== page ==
Distinction of model-based vs. model-free

There are certain machine-learning definitions that don’t make sense no matter how many textbook definitions I see.
Model-based vs. model-free, suppose we take a system identification perspective. In this case, we’ve defined the structure of the dynamics and would like to find parameters for the simulation such that things unfold like they do in real life. The hope is doing this in an iterative data-driven manner saves us a lot of labor. However, the bias we impose on the model via. a structure, is supposed to simultaneously, help model the dynamics while staying flexible enough to be adapted. This seems fundamentally flawed to distinguish itself from model-free methods. Model-free we don’t impose any structure of the dynamics. I see it as, we don’t constrain the unfolding of dynamics. In both cases, we’re adapting parameters with data or experience, fundamentally. (Although one, there are far fewer parameters). Ultimately the problem hinges on future experiences being selected by (initial) bias which drives the “finding parameters” objective. Either bias from previous experiences, or induced by a model, etc. Which to me, boils down to a problem of exploration vs. exploitation, rather than one of methods.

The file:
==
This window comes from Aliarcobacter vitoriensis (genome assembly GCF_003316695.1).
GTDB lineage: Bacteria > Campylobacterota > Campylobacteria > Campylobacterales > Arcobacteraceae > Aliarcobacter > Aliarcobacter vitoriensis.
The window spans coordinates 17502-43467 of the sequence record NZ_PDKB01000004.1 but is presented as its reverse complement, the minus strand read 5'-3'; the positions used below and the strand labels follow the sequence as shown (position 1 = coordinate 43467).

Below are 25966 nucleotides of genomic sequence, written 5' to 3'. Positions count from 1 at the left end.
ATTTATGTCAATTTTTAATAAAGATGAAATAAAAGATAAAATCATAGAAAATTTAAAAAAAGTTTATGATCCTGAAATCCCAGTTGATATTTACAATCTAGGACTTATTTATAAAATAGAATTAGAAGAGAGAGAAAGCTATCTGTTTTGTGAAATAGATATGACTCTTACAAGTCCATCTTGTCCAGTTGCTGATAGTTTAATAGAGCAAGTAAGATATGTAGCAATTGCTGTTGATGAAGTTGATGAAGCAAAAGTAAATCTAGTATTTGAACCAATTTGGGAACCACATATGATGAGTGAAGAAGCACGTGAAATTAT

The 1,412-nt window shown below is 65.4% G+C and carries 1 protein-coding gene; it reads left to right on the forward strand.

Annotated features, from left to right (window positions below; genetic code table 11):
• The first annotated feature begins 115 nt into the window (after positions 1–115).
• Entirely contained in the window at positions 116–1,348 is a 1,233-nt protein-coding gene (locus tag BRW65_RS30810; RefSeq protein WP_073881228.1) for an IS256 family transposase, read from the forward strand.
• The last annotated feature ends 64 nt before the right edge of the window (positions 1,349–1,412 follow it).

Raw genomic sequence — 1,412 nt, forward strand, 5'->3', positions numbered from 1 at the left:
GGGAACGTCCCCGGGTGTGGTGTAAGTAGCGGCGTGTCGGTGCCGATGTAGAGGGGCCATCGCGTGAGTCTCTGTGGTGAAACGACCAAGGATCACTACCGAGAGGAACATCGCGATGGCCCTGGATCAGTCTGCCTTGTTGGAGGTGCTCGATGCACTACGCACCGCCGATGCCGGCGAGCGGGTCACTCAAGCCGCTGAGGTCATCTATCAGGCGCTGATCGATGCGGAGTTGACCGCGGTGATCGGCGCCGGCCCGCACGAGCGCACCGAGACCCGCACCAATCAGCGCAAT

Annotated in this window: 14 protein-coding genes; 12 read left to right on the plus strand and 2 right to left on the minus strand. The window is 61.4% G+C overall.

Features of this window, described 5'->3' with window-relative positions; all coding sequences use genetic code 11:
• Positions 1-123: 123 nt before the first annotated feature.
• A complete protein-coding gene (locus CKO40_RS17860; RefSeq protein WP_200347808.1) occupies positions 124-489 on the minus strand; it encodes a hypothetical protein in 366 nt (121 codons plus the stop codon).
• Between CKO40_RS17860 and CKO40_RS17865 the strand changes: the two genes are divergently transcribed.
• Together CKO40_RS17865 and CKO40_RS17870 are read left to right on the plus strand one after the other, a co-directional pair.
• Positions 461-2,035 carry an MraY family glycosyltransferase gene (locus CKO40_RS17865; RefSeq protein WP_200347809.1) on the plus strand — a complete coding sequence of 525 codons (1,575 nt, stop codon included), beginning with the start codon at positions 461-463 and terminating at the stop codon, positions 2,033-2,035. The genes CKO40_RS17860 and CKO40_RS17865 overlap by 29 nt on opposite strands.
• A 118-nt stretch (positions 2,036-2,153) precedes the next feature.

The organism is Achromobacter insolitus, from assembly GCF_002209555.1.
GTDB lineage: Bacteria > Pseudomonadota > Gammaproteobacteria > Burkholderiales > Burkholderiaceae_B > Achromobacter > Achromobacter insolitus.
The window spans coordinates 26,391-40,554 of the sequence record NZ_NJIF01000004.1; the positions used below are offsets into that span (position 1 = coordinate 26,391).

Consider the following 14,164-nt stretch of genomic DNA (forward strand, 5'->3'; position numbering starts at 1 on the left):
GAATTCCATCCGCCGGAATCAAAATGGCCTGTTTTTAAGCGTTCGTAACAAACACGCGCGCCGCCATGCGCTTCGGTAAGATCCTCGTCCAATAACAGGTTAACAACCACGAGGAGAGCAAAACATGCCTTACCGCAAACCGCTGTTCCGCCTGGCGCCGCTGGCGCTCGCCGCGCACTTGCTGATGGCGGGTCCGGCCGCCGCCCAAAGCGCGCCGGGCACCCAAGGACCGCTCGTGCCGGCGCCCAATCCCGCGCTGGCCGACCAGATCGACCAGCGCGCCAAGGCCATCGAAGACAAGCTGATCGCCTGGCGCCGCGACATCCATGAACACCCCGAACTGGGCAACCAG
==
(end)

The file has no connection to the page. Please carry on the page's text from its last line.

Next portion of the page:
What’s the correct way to think about this?

submitted by /u/FriendlyStandard5985
[link] [comments]

Leave a Reply

The Future Is A.I. !
To top
en_USEnglish